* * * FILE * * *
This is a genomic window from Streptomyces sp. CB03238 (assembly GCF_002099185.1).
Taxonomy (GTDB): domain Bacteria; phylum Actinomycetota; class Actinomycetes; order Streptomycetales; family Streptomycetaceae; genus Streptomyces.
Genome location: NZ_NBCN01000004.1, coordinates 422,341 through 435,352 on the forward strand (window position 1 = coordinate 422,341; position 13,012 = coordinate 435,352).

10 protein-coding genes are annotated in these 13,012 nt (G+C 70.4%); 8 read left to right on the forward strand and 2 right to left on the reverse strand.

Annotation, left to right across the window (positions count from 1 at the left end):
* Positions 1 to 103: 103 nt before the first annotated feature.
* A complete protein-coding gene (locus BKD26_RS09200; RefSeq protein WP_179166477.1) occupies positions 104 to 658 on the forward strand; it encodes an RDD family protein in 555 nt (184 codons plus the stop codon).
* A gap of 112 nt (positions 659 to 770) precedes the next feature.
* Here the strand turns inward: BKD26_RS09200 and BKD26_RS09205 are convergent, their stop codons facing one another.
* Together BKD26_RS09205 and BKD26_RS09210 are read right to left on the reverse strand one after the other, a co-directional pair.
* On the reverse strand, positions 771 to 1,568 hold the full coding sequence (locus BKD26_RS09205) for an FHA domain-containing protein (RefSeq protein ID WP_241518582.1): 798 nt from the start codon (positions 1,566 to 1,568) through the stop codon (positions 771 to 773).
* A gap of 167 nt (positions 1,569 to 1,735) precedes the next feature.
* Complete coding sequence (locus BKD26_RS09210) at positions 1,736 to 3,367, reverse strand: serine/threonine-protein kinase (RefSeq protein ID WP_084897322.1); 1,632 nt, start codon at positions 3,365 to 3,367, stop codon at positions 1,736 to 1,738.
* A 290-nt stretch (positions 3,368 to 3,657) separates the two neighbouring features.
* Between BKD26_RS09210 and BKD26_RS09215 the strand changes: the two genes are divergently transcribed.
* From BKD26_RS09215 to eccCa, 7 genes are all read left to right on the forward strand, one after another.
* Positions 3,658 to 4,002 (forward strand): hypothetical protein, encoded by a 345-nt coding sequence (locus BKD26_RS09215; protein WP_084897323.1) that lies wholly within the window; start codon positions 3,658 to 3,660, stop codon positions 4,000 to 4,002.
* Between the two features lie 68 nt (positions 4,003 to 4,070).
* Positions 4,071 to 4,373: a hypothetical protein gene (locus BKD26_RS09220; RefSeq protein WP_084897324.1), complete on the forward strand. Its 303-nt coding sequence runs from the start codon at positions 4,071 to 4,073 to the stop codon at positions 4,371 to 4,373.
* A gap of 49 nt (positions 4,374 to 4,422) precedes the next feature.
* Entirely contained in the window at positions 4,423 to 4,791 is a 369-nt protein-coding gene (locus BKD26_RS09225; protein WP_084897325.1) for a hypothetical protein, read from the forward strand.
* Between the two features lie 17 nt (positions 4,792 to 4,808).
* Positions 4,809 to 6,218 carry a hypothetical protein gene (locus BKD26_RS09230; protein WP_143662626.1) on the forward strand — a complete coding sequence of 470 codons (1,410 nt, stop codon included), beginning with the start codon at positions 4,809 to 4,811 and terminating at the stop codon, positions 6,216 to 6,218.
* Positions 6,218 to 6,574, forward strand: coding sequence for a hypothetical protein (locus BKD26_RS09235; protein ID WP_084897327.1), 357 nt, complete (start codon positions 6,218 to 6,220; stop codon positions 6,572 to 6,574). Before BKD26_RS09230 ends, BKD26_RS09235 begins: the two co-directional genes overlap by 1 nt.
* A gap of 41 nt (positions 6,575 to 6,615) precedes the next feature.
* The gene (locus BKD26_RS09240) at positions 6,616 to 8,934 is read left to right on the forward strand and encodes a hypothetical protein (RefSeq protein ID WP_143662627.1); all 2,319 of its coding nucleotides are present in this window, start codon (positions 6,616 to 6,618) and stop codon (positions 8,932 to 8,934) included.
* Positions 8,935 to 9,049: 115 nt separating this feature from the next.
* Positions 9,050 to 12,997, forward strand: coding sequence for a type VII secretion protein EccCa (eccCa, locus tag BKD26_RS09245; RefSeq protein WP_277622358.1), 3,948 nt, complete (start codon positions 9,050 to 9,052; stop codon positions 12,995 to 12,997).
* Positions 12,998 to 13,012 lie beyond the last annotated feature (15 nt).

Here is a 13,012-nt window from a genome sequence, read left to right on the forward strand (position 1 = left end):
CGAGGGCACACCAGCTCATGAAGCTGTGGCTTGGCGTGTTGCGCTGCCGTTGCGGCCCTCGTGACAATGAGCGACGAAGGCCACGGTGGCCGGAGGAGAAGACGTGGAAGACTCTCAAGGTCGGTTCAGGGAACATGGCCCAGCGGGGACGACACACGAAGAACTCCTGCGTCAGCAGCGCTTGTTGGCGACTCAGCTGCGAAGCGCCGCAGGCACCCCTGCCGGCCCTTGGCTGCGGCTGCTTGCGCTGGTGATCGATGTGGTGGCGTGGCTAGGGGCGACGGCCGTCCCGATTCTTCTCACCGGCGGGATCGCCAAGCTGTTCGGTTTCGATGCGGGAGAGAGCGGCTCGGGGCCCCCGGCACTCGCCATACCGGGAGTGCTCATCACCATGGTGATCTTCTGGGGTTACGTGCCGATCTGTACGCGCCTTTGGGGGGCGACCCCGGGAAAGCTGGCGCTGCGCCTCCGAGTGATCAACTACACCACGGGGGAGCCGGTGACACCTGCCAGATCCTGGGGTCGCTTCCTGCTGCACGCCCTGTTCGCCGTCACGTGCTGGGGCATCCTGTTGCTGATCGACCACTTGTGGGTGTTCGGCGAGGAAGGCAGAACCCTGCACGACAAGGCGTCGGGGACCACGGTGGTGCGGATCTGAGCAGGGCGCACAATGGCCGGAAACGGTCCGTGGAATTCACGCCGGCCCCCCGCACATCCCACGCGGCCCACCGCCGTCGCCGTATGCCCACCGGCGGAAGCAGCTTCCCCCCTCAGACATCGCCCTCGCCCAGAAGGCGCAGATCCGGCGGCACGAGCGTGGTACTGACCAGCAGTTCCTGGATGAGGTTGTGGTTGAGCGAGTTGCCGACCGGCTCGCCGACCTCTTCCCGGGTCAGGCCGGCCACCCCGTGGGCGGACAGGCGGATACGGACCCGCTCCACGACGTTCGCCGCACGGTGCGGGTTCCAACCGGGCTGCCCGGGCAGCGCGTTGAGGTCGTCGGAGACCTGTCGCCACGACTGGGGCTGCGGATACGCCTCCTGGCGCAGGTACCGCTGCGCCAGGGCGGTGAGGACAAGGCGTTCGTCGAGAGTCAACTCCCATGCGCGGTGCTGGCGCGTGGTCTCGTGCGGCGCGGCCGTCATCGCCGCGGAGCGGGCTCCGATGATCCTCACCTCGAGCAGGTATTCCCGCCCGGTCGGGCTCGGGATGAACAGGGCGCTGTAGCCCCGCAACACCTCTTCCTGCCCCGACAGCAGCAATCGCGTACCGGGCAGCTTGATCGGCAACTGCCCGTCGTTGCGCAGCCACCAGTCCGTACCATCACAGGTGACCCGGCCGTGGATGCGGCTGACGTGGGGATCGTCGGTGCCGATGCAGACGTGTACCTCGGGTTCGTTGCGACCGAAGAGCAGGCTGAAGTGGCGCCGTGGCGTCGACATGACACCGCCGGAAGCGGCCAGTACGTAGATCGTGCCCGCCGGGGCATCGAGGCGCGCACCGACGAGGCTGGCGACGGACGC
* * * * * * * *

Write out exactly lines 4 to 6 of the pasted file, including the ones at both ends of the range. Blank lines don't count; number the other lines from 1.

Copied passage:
10 protein-coding genes are annotated in these 13,012 nt (G+C 70.4%); 8 read left to right on the forward strand and 2 right to left on the reverse strand.

Annotation, left to right across the window (positions count from 1 at the left end):
* Positions 1 to 103: 103 nt before the first annotated feature.